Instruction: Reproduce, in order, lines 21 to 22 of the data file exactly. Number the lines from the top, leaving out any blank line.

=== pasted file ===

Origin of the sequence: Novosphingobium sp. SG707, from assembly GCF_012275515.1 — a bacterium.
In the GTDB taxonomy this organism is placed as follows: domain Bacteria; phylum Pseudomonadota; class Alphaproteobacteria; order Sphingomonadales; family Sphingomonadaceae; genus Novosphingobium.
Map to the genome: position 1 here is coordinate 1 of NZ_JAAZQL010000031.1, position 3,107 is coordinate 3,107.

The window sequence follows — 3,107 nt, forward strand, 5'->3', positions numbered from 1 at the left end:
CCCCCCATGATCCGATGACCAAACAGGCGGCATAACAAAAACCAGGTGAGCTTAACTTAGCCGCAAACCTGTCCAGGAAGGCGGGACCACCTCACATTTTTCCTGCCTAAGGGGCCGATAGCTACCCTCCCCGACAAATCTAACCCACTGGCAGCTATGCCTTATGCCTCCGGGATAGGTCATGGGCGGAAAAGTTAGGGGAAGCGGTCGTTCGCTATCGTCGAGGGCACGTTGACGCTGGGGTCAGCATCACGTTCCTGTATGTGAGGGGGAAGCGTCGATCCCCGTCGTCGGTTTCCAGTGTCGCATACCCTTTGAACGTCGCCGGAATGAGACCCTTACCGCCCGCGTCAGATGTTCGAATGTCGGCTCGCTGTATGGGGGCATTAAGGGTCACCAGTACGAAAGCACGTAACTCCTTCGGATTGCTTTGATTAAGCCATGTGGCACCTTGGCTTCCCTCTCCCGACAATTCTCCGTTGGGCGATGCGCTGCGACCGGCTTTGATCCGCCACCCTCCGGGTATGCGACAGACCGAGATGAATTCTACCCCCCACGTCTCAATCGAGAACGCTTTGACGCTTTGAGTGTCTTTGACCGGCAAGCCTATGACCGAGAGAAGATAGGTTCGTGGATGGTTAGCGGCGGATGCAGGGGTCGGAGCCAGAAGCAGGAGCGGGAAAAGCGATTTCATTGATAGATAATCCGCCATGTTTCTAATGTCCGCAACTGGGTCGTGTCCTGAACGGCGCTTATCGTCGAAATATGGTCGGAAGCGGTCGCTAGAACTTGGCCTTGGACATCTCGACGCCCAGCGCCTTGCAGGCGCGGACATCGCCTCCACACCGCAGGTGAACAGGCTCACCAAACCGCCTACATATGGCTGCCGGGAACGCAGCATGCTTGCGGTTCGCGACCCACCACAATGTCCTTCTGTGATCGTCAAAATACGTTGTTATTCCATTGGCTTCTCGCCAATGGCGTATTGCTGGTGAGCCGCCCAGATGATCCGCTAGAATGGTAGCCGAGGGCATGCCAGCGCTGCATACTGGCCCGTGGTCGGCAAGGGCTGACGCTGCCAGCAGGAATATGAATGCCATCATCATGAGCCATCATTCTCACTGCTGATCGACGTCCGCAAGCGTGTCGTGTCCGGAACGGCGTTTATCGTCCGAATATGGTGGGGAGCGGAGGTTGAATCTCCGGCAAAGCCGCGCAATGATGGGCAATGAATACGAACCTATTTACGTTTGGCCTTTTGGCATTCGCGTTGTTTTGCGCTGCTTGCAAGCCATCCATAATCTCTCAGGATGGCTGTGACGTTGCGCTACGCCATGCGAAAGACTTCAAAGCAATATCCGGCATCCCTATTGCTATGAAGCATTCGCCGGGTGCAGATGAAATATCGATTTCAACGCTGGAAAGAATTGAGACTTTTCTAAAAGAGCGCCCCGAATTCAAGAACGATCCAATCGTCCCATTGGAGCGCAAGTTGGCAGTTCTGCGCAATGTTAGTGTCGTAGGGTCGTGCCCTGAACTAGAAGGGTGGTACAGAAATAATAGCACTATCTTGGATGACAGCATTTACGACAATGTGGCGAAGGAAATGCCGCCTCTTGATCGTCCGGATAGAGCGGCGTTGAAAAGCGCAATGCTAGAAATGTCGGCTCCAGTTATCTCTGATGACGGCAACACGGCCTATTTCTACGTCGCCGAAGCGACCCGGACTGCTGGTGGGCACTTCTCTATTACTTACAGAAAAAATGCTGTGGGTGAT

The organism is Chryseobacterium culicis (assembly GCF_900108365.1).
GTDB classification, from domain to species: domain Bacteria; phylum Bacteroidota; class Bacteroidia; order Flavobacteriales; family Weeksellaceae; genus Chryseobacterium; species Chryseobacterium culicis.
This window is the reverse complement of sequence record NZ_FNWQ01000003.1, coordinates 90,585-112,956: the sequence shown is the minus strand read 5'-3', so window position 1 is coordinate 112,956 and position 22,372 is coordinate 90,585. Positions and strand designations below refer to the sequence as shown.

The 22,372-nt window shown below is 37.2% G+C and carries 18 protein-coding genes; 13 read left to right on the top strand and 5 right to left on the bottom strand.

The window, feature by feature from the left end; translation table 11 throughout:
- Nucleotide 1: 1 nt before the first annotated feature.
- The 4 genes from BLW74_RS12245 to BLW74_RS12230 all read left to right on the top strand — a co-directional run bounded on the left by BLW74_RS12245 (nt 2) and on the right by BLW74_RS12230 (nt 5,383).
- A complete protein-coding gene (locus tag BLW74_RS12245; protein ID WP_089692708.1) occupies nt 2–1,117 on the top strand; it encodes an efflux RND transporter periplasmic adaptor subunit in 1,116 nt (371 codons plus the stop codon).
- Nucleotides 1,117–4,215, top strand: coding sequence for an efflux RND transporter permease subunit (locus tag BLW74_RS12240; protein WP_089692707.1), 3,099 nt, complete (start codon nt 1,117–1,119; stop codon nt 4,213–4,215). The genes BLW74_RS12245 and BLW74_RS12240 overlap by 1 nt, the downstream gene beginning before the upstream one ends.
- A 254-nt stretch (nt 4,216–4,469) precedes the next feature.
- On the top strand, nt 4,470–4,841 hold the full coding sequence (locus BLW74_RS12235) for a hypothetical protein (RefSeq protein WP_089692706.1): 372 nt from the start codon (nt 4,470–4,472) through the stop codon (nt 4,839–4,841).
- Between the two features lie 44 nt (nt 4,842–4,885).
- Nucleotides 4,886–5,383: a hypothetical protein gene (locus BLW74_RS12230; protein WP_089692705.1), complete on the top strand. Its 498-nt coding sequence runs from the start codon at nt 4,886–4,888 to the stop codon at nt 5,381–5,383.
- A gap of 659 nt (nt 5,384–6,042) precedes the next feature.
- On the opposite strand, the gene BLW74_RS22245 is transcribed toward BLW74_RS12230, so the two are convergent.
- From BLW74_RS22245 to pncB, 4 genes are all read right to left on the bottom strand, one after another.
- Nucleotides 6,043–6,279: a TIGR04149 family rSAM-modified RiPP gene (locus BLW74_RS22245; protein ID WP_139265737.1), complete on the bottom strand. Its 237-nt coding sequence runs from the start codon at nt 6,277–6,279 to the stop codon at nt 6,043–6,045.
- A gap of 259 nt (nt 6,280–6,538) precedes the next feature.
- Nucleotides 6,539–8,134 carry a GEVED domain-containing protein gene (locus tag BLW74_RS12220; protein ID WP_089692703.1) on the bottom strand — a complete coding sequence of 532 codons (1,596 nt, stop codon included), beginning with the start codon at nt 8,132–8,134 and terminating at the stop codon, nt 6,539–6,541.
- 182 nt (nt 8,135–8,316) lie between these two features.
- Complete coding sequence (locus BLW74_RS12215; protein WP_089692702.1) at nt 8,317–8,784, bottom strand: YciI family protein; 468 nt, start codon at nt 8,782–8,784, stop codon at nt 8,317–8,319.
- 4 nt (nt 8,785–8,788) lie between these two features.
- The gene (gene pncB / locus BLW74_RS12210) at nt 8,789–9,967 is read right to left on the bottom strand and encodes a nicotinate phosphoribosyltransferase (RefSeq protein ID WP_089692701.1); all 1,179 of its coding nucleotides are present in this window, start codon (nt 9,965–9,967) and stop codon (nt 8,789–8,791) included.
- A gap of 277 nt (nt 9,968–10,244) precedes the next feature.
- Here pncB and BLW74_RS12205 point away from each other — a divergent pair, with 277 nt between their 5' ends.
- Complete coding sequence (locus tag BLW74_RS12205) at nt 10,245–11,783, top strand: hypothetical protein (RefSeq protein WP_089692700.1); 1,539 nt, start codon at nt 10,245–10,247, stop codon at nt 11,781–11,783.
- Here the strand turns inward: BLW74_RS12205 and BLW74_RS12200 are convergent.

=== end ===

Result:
- From BLW74_RS22245 to pncB, 4 genes are all read right to left on the bottom strand, one after another.
- Nucleotides 6,043–6,279: a TIGR04149 family rSAM-modified RiPP gene (locus BLW74_RS22245; protein ID WP_139265737.1), complete on the bottom strand. Its 237-nt coding sequence runs from the start codon at nt 6,277–6,279 to the stop codon at nt 6,043–6,045.